Australia: The Land Where Time Began

A biography of the Australian continent 

The Stone Fish Trap of Baiame - the Brewarrina fish traps 

In western New South Wales, in the country of several tribes, the Ngemba, Ualarai, Kamilaroi and Weilwan, there was a great drought in the Dreamtime. Their country above Brewarrina was fertile before the drought, but now dried out, the lush grass shrivelling in the blazing sun, and the rivers shrunk to strings of stagnant waterholes, the nearest fish being further to the west as the rivers dried up. The animals that had always depended on the water of the river now got bogged in the mud along the rivers, where they were easy prey for the hunters. As the drought went on the number of animals dwindled.

The Gurrungga waterhole, in the country of the Ngemba, around Brewarrina, was drying up as the remaining water was evaporated by the heat of the Sun, and the people were suffering a famine. When Baime became aware of the suffering of the people he went to Brewarrina with his 2 sons, Boomaoomanowi and Ghindaindamui. Baime dug up many scattered boulders and stones, then they set out the stones in the pattern of a large fish net. They placed the boulders on the bottom, then built up the wall with smaller stones to the height of a man's thigh, that stretched from one bank to the other across the dry watercourse. Baime taught the people how to open the trap at each end, and how to maintain it.

The grateful people put on a corroboree for Baime that night. Taking a coolamon, Baime showed some of the old men how to call the rain. The men danced for hours, stamping their feet, as the fine dust rose up to the sky, until the camps were engulfed in the clouds of dust. As they became exhausted the men dropped to the ground and slept, caked in dust. As they slept the dust clouds reached higher into the sky until they ringed the Moon, Bahloo, who filled the dust clouds with water and the sleeping men were awakened by heavy drops of rain. The torrential rain continued for several days, and Gurrungga slowly filled. After the rain had continued for several days they heard a loud roar approaching them, startling them, until they saw a wall of brown water ruching along the river bed, a flash flood, that poured into Gurrungga, than carried down along the length of the Callewatta River. As the flood passed by and the water level fell back to a normal level, and they could see the fish trap and thousands of fish thrashing around. The excited people rushed into the water and herded the fish into the stone meshes where the were killed with sticks or short spears, or simply grabbed.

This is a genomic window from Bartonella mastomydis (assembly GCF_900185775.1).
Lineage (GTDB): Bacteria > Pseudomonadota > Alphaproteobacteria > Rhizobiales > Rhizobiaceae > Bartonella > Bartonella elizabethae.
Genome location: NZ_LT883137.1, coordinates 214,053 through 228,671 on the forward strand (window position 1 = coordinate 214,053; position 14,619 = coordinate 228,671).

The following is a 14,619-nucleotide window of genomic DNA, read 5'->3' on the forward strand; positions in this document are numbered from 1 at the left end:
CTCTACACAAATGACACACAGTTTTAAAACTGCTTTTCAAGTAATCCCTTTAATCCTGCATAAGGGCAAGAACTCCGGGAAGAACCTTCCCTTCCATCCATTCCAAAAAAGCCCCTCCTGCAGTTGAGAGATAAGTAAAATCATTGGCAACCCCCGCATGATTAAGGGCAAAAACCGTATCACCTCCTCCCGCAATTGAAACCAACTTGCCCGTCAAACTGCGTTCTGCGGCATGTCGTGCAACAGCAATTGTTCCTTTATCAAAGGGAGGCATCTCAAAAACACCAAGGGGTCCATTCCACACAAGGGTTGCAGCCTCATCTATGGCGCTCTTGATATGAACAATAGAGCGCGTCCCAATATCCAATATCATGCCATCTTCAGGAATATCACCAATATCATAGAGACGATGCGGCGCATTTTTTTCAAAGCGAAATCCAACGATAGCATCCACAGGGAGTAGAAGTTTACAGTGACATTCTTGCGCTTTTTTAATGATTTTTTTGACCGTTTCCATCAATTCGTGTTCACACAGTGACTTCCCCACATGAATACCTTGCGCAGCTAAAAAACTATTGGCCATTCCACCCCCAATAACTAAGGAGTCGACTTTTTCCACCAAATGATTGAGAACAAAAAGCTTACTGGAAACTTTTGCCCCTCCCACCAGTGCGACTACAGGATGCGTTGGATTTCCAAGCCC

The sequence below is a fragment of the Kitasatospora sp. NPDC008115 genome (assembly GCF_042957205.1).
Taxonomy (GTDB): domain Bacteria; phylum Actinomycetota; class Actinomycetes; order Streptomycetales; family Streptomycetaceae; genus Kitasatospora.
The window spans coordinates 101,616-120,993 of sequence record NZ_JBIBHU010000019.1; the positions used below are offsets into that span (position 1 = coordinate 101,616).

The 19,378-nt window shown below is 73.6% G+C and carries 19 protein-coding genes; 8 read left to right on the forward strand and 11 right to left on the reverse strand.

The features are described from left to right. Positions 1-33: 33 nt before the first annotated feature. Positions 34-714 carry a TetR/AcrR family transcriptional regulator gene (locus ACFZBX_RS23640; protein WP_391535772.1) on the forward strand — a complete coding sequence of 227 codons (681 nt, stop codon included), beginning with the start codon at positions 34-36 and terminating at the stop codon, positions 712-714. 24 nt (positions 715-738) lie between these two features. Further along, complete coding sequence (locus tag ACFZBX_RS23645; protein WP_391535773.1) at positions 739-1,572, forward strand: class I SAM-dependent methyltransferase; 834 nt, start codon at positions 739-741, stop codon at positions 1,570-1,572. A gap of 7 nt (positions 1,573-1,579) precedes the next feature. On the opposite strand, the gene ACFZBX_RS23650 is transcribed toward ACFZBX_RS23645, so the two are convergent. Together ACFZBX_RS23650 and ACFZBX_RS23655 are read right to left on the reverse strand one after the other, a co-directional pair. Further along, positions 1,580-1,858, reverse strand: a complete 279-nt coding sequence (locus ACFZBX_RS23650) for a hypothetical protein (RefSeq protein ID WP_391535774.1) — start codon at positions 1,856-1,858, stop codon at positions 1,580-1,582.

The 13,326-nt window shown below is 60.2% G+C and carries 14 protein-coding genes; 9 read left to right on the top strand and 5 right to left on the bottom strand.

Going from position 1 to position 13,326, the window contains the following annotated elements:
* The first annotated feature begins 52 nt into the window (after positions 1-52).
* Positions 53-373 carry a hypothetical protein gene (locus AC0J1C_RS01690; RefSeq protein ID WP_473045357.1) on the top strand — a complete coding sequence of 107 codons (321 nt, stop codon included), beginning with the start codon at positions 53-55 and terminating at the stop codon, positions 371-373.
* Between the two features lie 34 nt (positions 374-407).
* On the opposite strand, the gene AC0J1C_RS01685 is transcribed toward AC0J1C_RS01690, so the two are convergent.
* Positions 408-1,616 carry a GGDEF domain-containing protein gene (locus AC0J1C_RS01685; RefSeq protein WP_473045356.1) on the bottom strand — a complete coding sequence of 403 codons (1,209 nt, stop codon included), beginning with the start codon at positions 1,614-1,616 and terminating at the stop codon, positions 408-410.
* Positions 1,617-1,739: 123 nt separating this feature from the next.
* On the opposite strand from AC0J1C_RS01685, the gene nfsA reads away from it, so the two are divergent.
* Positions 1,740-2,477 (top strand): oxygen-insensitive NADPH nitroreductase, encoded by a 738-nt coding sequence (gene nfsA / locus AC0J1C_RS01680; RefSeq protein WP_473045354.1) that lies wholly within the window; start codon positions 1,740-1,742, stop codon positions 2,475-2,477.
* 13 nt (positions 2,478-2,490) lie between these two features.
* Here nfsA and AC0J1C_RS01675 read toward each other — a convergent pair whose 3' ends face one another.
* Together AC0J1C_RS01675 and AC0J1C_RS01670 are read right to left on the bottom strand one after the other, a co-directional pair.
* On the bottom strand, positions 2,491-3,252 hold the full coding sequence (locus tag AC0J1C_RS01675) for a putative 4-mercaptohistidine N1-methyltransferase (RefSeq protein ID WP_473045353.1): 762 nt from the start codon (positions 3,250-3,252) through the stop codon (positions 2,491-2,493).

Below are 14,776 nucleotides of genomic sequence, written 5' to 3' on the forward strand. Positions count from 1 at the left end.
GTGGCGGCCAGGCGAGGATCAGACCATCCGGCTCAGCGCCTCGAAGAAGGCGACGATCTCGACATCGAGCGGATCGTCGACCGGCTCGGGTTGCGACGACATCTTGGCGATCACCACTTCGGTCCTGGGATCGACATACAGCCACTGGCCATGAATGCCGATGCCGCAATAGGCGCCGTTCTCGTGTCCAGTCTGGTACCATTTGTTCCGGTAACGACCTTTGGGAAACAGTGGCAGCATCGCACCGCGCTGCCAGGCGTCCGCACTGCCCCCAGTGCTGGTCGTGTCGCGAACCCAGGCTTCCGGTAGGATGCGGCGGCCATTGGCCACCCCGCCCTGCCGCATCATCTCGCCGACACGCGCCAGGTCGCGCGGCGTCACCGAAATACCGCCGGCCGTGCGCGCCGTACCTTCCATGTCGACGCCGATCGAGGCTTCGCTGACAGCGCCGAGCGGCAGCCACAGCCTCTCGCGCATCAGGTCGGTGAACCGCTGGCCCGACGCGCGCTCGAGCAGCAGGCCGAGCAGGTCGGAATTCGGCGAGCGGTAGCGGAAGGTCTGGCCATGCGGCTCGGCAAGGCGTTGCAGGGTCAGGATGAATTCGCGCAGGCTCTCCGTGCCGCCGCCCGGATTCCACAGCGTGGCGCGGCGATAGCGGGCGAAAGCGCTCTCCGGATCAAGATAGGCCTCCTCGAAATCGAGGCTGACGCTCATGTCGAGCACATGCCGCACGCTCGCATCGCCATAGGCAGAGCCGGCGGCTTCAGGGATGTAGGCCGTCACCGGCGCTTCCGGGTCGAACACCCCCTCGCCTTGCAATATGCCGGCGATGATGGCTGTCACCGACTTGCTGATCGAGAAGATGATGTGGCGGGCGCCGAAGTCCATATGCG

One type of fish they caught was the black bream or grunter, the black fish of Baime, that grunt when caught, as did the great fish, the first one speared by Baima. The older men, being wiser, followed the hunters into the river, but set about blocking the entry to the stone traps to prevent the fish returning upstream to worn other fish of the trap.

Soon the flocks of waterbirds were seen in the sky, as they made for the retuned waterbodies, as they have they had since ancient times.

Sources & Further reading

  1. Jennifer Isaacs, 2005, Australian Dreaming: 40,000 years of Aboriginal History, New Holland Publishers.


Brewarrina Fish traps

Author: M. H. Monroe
Last updated: 02/10/2011
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